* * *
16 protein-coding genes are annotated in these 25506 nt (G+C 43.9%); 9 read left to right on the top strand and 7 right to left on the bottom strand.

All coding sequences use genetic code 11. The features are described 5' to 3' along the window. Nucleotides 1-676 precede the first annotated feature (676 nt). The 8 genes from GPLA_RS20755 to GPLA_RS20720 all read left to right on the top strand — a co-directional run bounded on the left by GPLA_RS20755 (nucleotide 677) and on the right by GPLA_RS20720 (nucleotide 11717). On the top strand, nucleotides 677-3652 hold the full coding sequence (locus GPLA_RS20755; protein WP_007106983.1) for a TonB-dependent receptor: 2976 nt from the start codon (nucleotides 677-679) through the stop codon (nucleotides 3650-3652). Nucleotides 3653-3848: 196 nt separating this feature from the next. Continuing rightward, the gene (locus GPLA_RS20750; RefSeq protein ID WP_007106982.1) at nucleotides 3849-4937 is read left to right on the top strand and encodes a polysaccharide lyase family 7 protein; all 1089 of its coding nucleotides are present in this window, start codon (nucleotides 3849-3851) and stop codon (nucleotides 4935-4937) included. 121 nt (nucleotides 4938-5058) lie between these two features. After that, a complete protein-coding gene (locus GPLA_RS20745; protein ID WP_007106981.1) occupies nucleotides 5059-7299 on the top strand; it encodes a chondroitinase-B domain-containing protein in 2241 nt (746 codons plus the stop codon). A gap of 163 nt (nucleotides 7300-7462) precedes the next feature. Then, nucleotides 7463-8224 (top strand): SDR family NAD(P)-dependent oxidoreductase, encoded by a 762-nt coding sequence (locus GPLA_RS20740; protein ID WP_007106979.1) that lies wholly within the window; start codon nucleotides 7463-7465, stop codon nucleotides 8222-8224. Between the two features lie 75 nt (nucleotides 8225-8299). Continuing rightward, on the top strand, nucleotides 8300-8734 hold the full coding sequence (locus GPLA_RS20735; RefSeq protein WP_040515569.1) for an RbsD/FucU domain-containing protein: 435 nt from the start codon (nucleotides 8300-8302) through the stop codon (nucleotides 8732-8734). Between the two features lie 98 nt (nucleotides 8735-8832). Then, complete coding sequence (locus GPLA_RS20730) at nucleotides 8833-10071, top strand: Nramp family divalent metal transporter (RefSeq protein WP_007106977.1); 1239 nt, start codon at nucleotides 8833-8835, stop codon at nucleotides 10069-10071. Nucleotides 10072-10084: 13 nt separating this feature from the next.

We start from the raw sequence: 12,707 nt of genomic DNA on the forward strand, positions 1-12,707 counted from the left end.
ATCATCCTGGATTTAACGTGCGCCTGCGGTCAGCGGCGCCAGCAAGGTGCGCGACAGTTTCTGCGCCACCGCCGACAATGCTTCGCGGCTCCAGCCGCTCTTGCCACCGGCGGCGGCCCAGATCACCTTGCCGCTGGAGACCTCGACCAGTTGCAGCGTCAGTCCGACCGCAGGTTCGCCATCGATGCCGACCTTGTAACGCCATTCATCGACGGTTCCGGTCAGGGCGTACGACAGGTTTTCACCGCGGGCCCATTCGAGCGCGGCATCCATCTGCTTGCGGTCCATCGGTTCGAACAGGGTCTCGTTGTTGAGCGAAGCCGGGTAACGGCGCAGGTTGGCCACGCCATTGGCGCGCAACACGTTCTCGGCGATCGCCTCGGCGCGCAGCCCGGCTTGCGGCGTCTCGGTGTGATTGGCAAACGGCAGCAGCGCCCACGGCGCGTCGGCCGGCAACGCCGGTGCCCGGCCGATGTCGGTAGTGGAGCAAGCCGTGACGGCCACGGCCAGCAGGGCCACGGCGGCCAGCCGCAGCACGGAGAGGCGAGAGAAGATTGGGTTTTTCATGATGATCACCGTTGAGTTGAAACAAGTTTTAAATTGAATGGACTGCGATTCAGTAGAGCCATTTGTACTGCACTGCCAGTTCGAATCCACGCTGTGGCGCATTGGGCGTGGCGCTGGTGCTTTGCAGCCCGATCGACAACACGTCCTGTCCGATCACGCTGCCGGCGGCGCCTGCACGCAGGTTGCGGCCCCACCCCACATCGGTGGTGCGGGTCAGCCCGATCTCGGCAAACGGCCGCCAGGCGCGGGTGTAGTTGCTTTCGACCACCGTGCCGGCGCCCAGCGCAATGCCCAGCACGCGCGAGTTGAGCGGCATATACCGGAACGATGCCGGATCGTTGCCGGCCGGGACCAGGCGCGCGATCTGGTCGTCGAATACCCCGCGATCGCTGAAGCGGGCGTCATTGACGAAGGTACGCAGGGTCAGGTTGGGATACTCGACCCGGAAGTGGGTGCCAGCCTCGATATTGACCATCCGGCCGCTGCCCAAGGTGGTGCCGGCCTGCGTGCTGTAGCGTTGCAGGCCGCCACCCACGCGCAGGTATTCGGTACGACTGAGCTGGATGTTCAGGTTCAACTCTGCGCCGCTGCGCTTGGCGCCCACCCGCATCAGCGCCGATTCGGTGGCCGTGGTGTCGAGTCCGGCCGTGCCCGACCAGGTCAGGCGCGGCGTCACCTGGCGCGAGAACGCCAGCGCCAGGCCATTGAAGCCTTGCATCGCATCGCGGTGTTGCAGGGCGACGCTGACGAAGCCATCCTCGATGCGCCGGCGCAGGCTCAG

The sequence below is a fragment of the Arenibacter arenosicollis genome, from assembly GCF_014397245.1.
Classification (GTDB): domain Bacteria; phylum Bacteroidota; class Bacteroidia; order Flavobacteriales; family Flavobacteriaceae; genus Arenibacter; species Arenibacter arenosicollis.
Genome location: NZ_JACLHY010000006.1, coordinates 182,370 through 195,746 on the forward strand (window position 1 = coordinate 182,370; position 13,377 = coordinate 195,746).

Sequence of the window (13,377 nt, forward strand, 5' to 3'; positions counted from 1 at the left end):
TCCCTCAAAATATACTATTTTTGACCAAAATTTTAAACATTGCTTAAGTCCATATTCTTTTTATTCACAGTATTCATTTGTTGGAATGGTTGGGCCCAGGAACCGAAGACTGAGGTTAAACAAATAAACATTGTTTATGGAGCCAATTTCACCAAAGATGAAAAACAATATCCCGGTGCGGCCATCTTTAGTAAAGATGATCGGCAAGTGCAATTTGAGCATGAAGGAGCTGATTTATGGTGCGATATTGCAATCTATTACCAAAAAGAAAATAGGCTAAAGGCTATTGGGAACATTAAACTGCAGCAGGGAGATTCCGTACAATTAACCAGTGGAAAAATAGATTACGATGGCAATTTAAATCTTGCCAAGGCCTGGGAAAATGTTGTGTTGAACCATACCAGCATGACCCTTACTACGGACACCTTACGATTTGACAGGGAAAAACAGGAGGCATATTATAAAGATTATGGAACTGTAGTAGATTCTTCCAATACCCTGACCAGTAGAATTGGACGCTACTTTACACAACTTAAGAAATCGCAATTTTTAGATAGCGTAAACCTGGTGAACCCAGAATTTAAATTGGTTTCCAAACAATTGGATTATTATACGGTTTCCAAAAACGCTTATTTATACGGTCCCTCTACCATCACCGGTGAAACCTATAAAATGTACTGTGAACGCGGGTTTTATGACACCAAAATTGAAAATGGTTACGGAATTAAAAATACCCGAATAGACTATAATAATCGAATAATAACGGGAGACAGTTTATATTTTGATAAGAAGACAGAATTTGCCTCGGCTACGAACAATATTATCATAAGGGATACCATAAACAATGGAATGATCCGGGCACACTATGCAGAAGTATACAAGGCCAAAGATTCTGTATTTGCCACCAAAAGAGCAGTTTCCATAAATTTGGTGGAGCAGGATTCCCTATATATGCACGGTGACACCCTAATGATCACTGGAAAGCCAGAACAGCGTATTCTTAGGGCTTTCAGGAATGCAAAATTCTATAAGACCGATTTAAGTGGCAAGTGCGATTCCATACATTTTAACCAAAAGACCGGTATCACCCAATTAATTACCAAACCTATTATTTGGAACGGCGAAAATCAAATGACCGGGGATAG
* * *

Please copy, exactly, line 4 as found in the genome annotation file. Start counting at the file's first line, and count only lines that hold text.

ATCATCCTGGATTTAACGTGCGCCTGCGGTCAGCGGCGCCAGCAAGGTGCGCGACAGTTTCTGCGCCACCGCCGACAATGCTTCGCGGCTCCAGCCGCTCTTGCCACCGGCGGCGGCCCAGATCACCTTGCCGCTGGAGACCTCGACCAGTTGCAGCGTCAGTCCGACCGCAGGTTCGCCATCGATGCCGACCTTGTAACGCCATTCATCGACGGTTCCGGTCAGGGCGTACGACAGGTTTTCACCGCGGGCCCATTCGAGCGCGGCATCCATCTGCTTGCGGTCCATCGGTTCGAACAGGGTCTCGTTGTTGAGCGAAGCCGGGTAACGGCGCAGGTTGGCCACGCCATTGGCGCGCAACACGTTCTCGGCGATCGCCTCGGCGCGCAGCCCGGCTTGCGGCGTCTCGGTGTGATTGGCAAACGGCAGCAGCGCCCACGGCGCGTCGGCCGGCAACGCCGGTGCCCGGCCGATGTCGGTAGTGGAGCAAGCCGTGACGGCCACGGCCAGCAGGGCCACGGCGGCCAGCCGCAGCACGGAGAGGCGAGAGAAGATTGGGTTTTTCATGATGATCACCGTTGAGTTGAAACAAGTTTTAAATTGAATGGACTGCGATTCAGTAGAGCCATTTGTACTGCACTGCCAGTTCGAATCCACGCTGTGGCGCATTGGGCGTGGCGCTGGTGCTTTGCAGCCCGATCGACAACACGTCCTGTCCGATCACGCTGCCGGCGGCGCCTGCACGCAGGTTGCGGCCCCACCCCACATCGGTGGTGCGGGTCAGCCCGATCTCGGCAAACGGCCGCCAGGCGCGGGTGTAGTTGCTTTCGACCACCGTGCCGGCGCCCAGCGCAATGCCCAGCACGCGCGAGTTGAGCGGCATATACCGGAACGATGCCGGATCGTTGCCGGCCGGGACCAGGCGCGCGATCTGGTCGTCGAATACCCCGCGATCGCTGAAGCGGGCGTCATTGACGAAGGTACGCAGGGTCAGGTTGGGATACTCGACCCGGAAGTGGGTGCCAGCCTCGATATTGACCATCCGGCCGCTGCCCAAGGTGGTGCCGGCCTGCGTGCTGTAGCGTTGCAGGCCGCCACCCACGCGCAGGTATTCGGTACGACTGAGCTGGATGTTCAGGTTCAACTCTGCGCCGCTGCGCTTGGCGCCCACCCGCATCAGCGCCGATTCGGTGGCCGTGGTGTCGAGTCCGGCCGTGCCCGACCAGGTCAGGCGCGGCGTCACCTGGCGCGAGAACGCCAGCGCCAGGCCATTGAAGCCTTGCATCGCATCGCGGTGTTGCAGGGCGACGCTGACGAAGCCATCCTCGATGCGCCGGCGCAGGCTCAG